Once upon a time, I played full-time poker for a living. One day I wrote a letter to Pima Community College in Tucson, Ariz., and suggested a poker course. At the interview, I was shocked to learn the college intended to pay me. I thought I was volunteering. (We call that a labor of love.) After more than five years of teaching poker in a classroom, and having a poker school; I can confidently say I know how to coach this game. And without a doubt, the adage minute to learn, lifetime to master holds true.
A couple of years into teaching, about eight of us started a Wednesday afternoon poker group. What sticks out in my mind is how much information I took from this endeavor. I learned from this gang of teachers, engineers, grandmothers, retirees and misfits. Essentially, this group started off as non-players. Now, to a man, they all play very well, including some who have cashed in World Series events and more.
Poker offers a unique opportunity for anyone who dares to play the game at an expert level. There simply is no other game of skill where a “non-player” can take a class, develop an interest and cash in a major event with a shot at a title within a couple of years.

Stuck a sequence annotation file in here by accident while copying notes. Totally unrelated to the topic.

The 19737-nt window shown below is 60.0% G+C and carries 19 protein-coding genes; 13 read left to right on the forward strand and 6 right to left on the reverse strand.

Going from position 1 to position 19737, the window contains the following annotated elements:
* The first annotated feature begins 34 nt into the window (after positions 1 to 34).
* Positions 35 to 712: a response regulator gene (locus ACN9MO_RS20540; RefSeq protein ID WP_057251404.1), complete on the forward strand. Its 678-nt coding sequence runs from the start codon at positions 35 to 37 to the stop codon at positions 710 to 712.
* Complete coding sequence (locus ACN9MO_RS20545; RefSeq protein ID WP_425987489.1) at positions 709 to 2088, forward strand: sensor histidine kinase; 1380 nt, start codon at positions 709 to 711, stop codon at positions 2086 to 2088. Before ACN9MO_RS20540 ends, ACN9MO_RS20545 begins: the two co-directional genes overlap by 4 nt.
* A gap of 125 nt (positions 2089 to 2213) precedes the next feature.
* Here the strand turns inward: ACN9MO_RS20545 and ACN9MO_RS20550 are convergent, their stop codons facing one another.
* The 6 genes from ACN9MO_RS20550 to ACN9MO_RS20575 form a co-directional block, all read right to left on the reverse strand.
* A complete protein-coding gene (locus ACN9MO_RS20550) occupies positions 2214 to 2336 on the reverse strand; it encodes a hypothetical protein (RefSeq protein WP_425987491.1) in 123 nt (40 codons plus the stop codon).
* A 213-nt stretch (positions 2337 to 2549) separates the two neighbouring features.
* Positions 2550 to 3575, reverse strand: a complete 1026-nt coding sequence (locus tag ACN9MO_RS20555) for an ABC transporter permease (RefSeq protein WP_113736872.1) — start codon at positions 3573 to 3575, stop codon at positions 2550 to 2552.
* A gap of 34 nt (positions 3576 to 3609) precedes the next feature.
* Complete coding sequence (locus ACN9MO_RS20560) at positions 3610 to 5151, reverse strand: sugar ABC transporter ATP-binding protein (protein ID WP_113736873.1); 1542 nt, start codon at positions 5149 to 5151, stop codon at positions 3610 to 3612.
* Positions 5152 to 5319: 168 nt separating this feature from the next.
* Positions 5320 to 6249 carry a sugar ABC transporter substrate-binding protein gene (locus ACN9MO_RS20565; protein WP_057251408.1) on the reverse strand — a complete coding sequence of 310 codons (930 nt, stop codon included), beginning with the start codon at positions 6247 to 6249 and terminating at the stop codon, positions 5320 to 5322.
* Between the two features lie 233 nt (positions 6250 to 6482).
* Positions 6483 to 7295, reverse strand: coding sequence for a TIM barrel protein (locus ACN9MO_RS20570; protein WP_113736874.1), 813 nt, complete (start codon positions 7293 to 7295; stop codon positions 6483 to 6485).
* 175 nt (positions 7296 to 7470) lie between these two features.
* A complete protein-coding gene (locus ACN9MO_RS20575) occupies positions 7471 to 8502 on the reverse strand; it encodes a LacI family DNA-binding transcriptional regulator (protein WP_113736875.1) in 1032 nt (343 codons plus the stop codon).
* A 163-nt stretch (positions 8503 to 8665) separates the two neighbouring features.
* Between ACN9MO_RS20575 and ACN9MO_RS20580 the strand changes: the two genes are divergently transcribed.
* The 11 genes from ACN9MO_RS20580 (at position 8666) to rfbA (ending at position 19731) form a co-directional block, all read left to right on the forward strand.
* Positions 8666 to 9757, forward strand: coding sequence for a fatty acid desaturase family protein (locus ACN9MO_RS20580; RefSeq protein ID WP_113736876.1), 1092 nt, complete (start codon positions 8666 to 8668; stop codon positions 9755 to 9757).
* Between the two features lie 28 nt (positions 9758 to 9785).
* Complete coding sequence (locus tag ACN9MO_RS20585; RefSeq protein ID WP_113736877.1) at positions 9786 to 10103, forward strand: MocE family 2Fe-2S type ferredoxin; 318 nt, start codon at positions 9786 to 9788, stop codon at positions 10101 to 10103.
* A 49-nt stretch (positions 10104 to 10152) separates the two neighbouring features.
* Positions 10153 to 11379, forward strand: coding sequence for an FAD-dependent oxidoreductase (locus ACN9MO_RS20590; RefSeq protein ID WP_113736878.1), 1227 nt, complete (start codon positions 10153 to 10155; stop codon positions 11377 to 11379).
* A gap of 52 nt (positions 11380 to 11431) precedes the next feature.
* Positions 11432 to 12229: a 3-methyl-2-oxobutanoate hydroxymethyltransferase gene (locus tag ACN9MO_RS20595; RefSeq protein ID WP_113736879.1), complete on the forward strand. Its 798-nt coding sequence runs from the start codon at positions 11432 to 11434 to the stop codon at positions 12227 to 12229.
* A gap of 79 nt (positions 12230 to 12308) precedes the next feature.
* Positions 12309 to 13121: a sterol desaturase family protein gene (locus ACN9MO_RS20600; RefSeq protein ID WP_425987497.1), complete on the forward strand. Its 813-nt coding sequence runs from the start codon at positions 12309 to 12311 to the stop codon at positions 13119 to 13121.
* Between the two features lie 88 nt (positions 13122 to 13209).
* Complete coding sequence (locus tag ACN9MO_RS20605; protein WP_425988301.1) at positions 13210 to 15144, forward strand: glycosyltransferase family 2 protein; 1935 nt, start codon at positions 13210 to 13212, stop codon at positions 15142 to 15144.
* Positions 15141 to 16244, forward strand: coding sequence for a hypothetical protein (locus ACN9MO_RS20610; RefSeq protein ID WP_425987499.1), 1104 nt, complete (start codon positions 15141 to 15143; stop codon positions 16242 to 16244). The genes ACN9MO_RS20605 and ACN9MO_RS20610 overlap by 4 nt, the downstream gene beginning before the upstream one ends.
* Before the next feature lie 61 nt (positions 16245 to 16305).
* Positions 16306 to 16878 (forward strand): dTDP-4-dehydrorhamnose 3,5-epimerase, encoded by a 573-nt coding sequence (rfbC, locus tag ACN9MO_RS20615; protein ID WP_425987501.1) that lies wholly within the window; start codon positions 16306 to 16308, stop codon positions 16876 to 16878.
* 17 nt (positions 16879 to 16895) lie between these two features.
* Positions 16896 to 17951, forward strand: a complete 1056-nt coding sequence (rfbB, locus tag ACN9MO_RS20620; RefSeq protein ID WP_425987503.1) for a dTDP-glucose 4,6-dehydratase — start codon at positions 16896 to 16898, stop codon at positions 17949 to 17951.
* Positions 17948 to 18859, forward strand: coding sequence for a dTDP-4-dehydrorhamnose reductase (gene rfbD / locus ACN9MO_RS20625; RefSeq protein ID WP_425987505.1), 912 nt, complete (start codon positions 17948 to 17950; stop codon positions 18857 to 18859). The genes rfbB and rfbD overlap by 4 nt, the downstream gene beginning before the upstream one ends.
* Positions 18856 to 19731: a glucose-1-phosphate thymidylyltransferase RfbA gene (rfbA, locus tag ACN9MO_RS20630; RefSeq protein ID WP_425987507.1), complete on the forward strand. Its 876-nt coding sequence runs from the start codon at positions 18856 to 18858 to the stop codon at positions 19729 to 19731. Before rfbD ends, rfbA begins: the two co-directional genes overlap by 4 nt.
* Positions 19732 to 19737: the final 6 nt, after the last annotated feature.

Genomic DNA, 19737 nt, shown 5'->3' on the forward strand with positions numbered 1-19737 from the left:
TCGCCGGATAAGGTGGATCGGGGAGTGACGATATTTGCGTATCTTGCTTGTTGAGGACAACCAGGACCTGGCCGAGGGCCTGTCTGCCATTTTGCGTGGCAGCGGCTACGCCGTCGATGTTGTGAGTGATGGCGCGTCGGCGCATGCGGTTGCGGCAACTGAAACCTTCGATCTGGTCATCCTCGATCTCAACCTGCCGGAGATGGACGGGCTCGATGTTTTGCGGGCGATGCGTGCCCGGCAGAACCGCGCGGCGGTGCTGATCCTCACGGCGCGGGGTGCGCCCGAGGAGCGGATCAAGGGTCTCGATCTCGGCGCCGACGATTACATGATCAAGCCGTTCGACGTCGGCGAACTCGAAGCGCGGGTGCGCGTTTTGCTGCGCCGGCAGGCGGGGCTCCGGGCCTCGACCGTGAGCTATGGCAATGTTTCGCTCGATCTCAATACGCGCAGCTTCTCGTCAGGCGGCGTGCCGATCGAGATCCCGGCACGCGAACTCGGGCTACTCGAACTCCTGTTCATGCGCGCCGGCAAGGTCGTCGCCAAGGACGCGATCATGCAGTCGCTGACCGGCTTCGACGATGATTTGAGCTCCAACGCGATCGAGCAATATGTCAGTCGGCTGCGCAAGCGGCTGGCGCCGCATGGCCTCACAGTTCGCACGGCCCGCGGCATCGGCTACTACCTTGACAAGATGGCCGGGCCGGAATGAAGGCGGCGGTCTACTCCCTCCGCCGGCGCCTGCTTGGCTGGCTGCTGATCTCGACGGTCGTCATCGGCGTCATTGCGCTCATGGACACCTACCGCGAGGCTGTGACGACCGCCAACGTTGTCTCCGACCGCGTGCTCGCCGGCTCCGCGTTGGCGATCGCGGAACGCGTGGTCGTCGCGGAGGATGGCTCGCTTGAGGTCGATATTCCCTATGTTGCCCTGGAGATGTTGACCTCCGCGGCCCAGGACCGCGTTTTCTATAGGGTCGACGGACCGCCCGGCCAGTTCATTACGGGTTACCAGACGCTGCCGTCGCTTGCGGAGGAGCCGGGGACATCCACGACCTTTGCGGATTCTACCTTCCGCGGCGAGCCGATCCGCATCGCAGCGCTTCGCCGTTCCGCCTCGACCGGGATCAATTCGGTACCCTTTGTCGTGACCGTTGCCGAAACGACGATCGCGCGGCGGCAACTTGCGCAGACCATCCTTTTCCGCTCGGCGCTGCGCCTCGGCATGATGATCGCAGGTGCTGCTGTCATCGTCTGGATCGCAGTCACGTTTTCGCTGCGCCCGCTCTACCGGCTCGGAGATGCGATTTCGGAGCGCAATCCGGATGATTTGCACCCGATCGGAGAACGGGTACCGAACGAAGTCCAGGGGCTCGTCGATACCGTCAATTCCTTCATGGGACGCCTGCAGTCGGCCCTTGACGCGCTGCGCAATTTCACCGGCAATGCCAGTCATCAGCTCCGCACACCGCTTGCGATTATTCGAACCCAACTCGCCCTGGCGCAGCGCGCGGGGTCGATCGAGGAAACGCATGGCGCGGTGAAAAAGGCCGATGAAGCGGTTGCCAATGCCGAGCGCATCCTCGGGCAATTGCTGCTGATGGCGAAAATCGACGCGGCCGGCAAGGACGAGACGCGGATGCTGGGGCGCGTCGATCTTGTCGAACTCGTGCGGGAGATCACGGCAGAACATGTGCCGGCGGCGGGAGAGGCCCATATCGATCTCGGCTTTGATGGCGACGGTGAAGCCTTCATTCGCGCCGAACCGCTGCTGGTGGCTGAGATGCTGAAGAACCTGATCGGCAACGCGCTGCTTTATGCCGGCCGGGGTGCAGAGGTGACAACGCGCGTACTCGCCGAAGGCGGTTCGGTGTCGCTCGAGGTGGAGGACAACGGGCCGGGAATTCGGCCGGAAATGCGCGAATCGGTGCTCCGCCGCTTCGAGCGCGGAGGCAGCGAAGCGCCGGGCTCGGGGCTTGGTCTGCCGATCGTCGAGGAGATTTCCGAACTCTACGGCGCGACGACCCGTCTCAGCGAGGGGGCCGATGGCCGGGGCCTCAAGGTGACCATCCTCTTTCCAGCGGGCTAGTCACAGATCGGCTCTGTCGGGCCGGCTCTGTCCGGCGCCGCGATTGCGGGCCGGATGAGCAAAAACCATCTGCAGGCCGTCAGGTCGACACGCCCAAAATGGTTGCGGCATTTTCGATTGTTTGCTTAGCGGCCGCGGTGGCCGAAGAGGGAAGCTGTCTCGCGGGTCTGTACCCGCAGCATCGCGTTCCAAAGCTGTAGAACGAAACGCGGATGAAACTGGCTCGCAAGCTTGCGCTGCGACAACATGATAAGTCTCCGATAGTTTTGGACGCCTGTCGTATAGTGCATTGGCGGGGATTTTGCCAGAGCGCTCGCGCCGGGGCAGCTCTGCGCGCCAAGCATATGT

Indeed it puzzles me that more “poka-playas” (you know who I mean) lack the desire to hire a coach. It should be simple: Player A, who hires a coach, makes 20 percent more per hour than Player B. Yes, I get it, shut up and deal. Players wanna play. We love the game. Many of us simply are unaware as to how much rake we pay. Imagine if you walked into the cardroom and the manager offered you a special: “Pay me $50 now and you play free for the next eight hours.” The typical player would pass.
I coach this game from the standpoint that we are all prone to err. Blunders are a form of tilt. Mistakes at the table are a result of poor decisions. Often players who bemoaning their bad fortune forget they shouldn’t have been in the hand in the first place. There are 50 good reasons to hire a coach. Just make sure you get a good one.
Now let’s get back to fundamentals. I wrote a “10 Commandments of Poker” paper for my class. One of my star students helped me edit it; thank you, Mark Warner.
Commandment 1: Thou Shalt be Prepared
• Have a game plan; you don’t go to war without a strategy.
• No-limit vs. limit and cash vs. tourney vs. SNG strategies are different animals.
• Short-term and long-term preparation are essential; don’t play unless you’re ready to play; be in correct shape (mentally and physically) before playing.
Now go get ’em!
— Email Mark Brement at email@example.com.